Coal-rake shortage hits Vedanta, Hindalco aluminium production

Suresh P Iyengar Mumbai | Updated on March 09, 2018

Rake shortage to blame; companies’ costs go up, production hit

A shortage in the supply of coal — due to inadequate rail rakes — has pushed up costs and hit the production of aluminium companies Vedanta and Balco.

These companies use coal as fuel for their captive power plants, and had obtained coal linkages through auctions conducted by Coal India (CIL).

In the first six months of the fiscal, Vedanta Aluminium received only 6.3 lakh tonnes of coal, against a contracted quantity of 1.48 million tonnes (mt) — a shortfall of 57 per cent.

Similarly, supply to Hindalco fell short by 78 per cent as it got only 2 lakh tonnes of supply, against the 8.90 lakh tonnes it had secured in the linkage auction. Balco received 1.40 mt of linkage coal against an assured supply of 1.77 mt.

Interestingly, as per the terms of the auction and the fuel supply agreement (FSA), Coal India is committed to supply 75 per cent of annual contracted quantity. A penalty is triggered if there is a shortfall.

Rake shortage

Adding to the companies’ woes, South Eastern Coalfields (SECL) and Mahanadi Coalfields have restricted supply to 80 per cent of the quantity bid won in the linkage auction since August, according to a communication between Aluminium Association of India and the Prime Minister’s Office.

The paucity of rakes to transport coal for captive power producers is a matter of concern as the government has prioritised coal supply to power plants connected to the grid, said the CEO of an aluminium company.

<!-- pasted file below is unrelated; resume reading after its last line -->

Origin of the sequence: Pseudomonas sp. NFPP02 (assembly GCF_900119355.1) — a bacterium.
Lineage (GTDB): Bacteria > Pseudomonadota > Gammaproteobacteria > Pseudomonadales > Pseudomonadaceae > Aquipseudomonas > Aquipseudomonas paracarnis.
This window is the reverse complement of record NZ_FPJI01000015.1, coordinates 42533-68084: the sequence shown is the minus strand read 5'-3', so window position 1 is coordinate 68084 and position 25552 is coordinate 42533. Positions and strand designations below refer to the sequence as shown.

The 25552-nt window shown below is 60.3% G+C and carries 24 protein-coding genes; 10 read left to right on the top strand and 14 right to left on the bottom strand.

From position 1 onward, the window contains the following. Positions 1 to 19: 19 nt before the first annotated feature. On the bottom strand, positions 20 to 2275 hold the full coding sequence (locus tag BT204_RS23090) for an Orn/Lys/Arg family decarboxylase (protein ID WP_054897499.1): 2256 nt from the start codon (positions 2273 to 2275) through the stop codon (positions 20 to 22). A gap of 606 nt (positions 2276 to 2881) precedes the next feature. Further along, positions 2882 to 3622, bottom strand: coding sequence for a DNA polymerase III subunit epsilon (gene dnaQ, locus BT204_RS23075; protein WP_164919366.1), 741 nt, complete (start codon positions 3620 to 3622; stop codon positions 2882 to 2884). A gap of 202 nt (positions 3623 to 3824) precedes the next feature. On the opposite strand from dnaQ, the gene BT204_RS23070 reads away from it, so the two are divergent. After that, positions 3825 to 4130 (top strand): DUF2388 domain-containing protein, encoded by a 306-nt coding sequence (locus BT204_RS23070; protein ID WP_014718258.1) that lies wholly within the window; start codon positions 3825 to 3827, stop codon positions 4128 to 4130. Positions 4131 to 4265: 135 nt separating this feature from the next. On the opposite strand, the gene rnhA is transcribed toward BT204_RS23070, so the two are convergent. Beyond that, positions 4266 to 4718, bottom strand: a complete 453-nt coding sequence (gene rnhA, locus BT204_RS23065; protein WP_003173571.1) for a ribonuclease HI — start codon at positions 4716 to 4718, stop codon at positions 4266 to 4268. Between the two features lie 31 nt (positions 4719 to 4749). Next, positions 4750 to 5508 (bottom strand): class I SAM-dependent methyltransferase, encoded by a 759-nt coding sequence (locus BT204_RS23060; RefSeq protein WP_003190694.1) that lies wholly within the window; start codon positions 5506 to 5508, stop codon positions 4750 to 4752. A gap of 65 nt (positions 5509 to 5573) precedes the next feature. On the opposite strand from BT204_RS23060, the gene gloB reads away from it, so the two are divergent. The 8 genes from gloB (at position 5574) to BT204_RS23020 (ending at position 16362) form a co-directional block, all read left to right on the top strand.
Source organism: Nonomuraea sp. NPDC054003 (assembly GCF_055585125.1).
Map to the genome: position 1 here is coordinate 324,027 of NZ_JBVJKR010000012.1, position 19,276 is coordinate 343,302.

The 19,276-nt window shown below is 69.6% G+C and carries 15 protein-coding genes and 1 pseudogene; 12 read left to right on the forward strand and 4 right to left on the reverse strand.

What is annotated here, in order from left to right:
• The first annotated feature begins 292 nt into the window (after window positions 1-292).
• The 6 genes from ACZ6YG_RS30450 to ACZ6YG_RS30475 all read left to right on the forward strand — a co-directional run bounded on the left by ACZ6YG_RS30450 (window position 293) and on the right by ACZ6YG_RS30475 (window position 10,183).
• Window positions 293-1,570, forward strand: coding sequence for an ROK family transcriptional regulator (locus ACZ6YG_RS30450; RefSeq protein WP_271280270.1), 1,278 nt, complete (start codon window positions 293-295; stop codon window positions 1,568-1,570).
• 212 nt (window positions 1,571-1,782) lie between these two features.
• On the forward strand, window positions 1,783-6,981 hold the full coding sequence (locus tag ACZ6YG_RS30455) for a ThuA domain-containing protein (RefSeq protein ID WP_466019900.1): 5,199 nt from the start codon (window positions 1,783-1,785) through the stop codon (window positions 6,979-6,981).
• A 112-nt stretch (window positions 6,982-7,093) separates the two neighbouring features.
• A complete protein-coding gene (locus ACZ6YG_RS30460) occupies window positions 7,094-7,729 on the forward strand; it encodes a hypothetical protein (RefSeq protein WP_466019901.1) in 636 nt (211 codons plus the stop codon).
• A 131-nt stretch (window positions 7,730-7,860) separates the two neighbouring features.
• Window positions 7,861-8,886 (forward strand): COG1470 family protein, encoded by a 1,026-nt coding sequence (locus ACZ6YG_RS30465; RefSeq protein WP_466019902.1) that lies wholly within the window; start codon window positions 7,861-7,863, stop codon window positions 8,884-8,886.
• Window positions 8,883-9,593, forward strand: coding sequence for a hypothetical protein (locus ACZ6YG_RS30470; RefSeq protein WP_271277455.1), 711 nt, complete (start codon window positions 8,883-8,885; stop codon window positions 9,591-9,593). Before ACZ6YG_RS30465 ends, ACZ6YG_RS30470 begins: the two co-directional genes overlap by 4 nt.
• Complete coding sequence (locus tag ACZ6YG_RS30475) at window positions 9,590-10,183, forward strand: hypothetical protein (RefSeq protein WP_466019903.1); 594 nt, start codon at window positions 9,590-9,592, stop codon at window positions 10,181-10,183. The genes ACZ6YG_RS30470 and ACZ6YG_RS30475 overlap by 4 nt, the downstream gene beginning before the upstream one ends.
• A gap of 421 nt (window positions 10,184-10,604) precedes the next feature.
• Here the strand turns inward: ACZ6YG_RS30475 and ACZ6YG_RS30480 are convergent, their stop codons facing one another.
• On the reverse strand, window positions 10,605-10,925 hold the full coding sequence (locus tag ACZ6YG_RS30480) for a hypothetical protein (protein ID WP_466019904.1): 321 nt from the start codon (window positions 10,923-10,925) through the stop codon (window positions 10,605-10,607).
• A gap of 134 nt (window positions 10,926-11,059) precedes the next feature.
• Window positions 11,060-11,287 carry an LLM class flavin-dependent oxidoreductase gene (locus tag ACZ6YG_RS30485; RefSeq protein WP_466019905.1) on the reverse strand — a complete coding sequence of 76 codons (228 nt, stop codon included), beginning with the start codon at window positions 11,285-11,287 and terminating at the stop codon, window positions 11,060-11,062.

Vedanta Aluminium and Hindalco operate captive power plants with capacity of 3,015 MW and 3,070 MW respectively, while Balco operates a 1,140 MW plant.

Criticality of power

Aluminium smelting requires uninterrupted power supply, which can be met only through in-house and dedicated captive power plants. A power outage for more than four hours would freeze the aluminium pots, leading to a shutdown of the plant for nearly six months.

The government needs to take immediate corrective measures to prevent the aluminium companies from going the steel way and add to the NPA of banks, he added. Aluminium companies have invested ₹1.2 lakh crore and hold a debt of ₹75,000 crore.

Apart from operational issues, aluminium companies are fighting large-scale cheap imports into the country and have urged government to impose anti-dumping duty, similar to that of steel.

Published on November 02, 2017

Follow us on Telegram, Facebook, Twitter, Instagram, YouTube and Linkedin. You can also download our Android App or IOS App.

This article is closed for comments.
Please Email the Editor

You May Also Like